The findings suggest that stroke incidence can be significantly reduced with targeted folic acid therapy.

The study published in The Journal of the American Medical Association (JAMA) included more than 20,000 adults in China with high blood pressure but without a history of stroke or heart attack.

Yong Huo from Peking University First Hospital, Beijing, China, and colleagues randomly assigned the participants to receive daily treatment with a single pill combination containing enalapril (10mg) and folic acid, or a tablet containing enalapril alone.

The trial was conducted from May 2008 to August 2013 in 32 communities in Jiangsu and Anhui provinces in China.

Analyses also showed significant reductions among participants in the enalapril-folic acid group in the risk of ischemic stroke (2.2 percent vs 2.8 percent) and composite cardiovascular events (cardiovascular death, heart attack and stroke) (3.1 percent vs 3.9 percent).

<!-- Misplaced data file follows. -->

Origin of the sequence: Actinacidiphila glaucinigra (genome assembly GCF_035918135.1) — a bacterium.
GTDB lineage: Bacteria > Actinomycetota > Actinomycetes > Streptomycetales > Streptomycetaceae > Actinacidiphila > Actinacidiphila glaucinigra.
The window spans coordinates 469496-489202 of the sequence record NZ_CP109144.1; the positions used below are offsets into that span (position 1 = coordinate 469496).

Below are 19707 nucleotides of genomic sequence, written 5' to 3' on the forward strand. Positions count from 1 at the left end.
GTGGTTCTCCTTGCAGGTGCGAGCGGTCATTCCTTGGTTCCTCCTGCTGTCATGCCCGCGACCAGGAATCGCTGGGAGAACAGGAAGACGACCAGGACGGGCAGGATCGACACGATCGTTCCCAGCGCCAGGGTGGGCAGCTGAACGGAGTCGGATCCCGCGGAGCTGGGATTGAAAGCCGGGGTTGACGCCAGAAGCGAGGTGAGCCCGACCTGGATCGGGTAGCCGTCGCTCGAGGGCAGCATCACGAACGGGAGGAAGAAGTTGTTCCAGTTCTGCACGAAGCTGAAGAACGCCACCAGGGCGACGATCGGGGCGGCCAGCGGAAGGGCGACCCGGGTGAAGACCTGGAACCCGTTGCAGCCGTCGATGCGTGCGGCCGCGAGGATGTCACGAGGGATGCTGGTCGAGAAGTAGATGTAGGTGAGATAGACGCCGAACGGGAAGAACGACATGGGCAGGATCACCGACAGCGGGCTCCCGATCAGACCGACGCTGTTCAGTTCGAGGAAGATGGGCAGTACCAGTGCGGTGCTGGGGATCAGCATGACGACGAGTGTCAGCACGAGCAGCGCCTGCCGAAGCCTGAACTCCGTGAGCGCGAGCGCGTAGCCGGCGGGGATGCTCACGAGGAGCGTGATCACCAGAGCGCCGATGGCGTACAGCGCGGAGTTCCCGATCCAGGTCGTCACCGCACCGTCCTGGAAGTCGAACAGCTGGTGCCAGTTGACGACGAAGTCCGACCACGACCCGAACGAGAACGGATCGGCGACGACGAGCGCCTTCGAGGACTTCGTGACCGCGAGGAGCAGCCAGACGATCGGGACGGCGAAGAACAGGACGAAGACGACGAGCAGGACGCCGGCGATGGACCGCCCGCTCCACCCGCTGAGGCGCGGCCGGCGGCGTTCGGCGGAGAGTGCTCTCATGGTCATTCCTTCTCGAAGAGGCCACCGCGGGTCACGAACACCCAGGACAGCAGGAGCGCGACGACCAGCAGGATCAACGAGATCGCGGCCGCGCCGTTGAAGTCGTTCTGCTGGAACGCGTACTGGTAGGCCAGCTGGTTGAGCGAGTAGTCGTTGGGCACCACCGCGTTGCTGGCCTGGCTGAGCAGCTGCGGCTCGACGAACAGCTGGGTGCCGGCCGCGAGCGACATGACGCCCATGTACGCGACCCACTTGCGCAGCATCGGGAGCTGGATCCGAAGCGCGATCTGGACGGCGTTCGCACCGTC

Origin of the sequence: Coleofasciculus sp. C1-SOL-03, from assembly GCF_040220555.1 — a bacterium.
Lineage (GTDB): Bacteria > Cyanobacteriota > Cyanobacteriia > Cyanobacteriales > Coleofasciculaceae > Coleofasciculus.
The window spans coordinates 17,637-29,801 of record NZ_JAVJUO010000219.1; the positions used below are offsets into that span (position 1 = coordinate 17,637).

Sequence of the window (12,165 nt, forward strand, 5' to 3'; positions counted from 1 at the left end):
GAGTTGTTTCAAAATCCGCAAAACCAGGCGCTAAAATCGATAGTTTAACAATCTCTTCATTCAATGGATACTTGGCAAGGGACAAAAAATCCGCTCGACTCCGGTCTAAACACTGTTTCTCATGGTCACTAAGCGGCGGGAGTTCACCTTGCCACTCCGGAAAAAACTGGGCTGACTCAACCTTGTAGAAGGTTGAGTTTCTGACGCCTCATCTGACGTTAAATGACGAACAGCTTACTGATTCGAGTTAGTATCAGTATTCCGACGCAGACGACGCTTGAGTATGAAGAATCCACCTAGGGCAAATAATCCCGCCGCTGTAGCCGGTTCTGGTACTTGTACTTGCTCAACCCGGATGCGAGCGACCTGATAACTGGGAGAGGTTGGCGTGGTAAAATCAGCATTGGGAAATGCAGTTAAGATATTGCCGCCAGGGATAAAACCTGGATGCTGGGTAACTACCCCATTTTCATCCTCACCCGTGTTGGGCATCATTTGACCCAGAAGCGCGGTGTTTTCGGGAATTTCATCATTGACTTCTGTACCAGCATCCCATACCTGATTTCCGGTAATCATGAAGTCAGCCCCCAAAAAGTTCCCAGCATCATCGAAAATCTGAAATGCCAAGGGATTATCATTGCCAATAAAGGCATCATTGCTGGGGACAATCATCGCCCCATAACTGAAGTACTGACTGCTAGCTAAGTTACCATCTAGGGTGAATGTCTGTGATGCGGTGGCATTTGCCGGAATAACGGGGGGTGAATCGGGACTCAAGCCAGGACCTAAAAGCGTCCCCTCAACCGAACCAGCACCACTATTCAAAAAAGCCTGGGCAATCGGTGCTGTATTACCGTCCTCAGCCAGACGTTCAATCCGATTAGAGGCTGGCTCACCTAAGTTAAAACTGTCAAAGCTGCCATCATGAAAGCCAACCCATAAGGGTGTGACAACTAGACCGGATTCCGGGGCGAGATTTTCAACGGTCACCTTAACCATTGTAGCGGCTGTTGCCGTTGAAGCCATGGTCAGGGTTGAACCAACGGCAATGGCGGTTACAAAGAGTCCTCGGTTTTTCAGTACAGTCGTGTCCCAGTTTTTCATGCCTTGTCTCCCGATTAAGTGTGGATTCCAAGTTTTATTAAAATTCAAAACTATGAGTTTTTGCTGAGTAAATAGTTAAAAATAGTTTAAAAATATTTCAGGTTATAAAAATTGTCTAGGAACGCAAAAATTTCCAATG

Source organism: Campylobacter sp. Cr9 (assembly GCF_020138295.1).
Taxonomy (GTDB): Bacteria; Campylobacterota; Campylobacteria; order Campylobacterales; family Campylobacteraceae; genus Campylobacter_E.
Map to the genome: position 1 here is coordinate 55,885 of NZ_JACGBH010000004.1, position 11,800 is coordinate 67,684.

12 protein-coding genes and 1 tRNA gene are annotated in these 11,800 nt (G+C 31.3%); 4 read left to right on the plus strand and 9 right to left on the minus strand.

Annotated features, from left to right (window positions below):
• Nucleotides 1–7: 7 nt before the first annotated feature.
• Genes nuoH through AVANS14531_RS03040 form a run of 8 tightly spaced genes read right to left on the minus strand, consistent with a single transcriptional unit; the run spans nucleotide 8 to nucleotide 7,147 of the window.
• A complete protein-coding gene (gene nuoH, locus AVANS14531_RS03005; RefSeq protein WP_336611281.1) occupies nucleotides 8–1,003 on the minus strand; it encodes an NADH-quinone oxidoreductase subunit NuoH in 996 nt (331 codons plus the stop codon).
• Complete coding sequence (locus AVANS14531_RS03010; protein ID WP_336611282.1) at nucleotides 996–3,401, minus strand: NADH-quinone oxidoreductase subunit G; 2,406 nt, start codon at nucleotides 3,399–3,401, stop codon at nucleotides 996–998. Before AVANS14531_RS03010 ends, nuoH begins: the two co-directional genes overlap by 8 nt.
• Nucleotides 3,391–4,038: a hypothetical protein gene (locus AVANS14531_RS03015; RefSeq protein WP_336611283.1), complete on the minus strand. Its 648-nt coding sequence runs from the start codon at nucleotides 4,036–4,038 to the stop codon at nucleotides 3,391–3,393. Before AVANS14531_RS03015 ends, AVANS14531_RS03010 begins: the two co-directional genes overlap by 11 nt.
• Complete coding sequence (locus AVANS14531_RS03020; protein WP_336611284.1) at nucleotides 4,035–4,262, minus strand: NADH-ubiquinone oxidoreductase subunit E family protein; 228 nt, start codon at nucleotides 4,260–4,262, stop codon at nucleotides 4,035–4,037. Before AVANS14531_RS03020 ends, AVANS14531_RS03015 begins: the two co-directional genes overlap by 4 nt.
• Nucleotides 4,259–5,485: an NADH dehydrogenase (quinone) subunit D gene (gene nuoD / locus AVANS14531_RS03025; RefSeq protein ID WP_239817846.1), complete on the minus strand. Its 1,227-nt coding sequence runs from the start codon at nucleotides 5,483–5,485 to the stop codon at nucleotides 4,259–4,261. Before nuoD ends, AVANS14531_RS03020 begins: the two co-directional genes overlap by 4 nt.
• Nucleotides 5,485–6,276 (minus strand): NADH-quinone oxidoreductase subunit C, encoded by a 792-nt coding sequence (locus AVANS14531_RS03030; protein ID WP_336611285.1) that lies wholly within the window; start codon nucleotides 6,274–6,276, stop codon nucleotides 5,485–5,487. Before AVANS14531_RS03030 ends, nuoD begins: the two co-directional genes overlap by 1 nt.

The study has provided convincing evidence that baseline folate level is an important determinant of efficacy of folic acid therapy in stroke prevention, the authors said.

"In this population without folic acid fortification, we observed considerable individual variation in plasma folate levels, and clearly showed that the beneficial effect appeared to be more pronounced in participants with lower folate levels," they said.

Ideally, adequate folate levels would be achieved from food sources such as vegetables (especially dark green leafy vegetables), fruits and fruit juices, nuts, beans, and peas.

In populations, where achieving adequate levels from diet alone is difficult, folic acid  fortification programmes or supplementation should be considered, the authors added.


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